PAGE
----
On October 11, Deia Schlosberg, the producer of my new film, How to Let Go of the World and Love All the Things Climate Can’t Change, was arrested in Walhalla, North Dakota, while reporting on a climate-change protest. She was held for 48 hours before being allowed to speak to a lawyer. The authorities confiscated her footage. She is now charged with three counts of felony conspiracy and faces a possible sentence of up to 45 years.
For being a journalist.
Deia isn’t alone. The arrest of journalists, filmmakers, and others witnessing and reporting on citizen protests against fossil-fuel infrastructure amid climate change is part of a worrisome and growing pattern. Last month in North Dakota, a warrant was issued to arrest Amy Goodman, award-winning host of Democracy Now!, after she covered Native American–led protests against the Dakota Access Pipeline. Her footage of security guards attacking peaceful protesters with bloody-snouted dogs was viewed over 14 million times. She elected to go back to North Dakota this week to face the charges. Actor Shailene Woodley was arrested and jailed this week while leaving a protest at a construction site for the Dakota Access Pipeline. She was singled out, the police told her, because she was well-known and had 40,000 people watching live on her Facebook page. Other filmmakers shooting protest actions along the pipeline have also been arrested.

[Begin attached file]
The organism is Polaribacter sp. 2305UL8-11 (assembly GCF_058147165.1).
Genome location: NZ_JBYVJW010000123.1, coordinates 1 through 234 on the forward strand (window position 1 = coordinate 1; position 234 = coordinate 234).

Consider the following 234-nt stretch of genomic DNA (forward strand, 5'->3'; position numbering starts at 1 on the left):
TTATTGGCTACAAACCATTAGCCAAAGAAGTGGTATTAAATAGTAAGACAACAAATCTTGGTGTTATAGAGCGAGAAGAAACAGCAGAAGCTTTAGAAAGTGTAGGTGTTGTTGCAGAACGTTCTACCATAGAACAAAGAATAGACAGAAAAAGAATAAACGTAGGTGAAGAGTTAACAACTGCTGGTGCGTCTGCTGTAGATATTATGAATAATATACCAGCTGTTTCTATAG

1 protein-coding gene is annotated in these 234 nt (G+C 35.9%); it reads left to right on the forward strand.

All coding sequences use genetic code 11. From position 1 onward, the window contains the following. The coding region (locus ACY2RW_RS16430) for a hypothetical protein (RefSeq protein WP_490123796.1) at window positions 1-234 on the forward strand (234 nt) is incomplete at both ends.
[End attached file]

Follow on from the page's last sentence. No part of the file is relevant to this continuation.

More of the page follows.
All this should send chills down the spine of every documentary filmmaker and journalist.
Although the national media paid little attention to the climate-change protest that Deia and others attempted to report on, it was remarkable. A small group of activists in four states shut down all the pipelines carrying tar-sands oil from Alberta, Canada, into the United States. The protest responded to a call from the Standing Rock Sioux for international prayer and action on the growing climate emergency. Activists shut off emergency valves along the pipeline, their message being, “We are in a climate emergency now.”
If it were up to the mainstream media we wouldn’t know about this. I know, because I broke the story of fracking. It had been a crisis for years, but the media were ignoring it, which is why I decided to make my film Gasland.
As a relative newcomer to documentary filmmaking I am in awe of the bravery of documentarians. Doc filmmakers often break important stories and risk their lives and safety doing it. Laura Poitras’s reporting on Edward Snowden in Citizen Four, Joshua Oppenheimer’s The Act of Killing, Sebastian Junger and Tim Hetherington’s Restrepo, Alexandria Bombach’s Frame by Frame are just a few examples.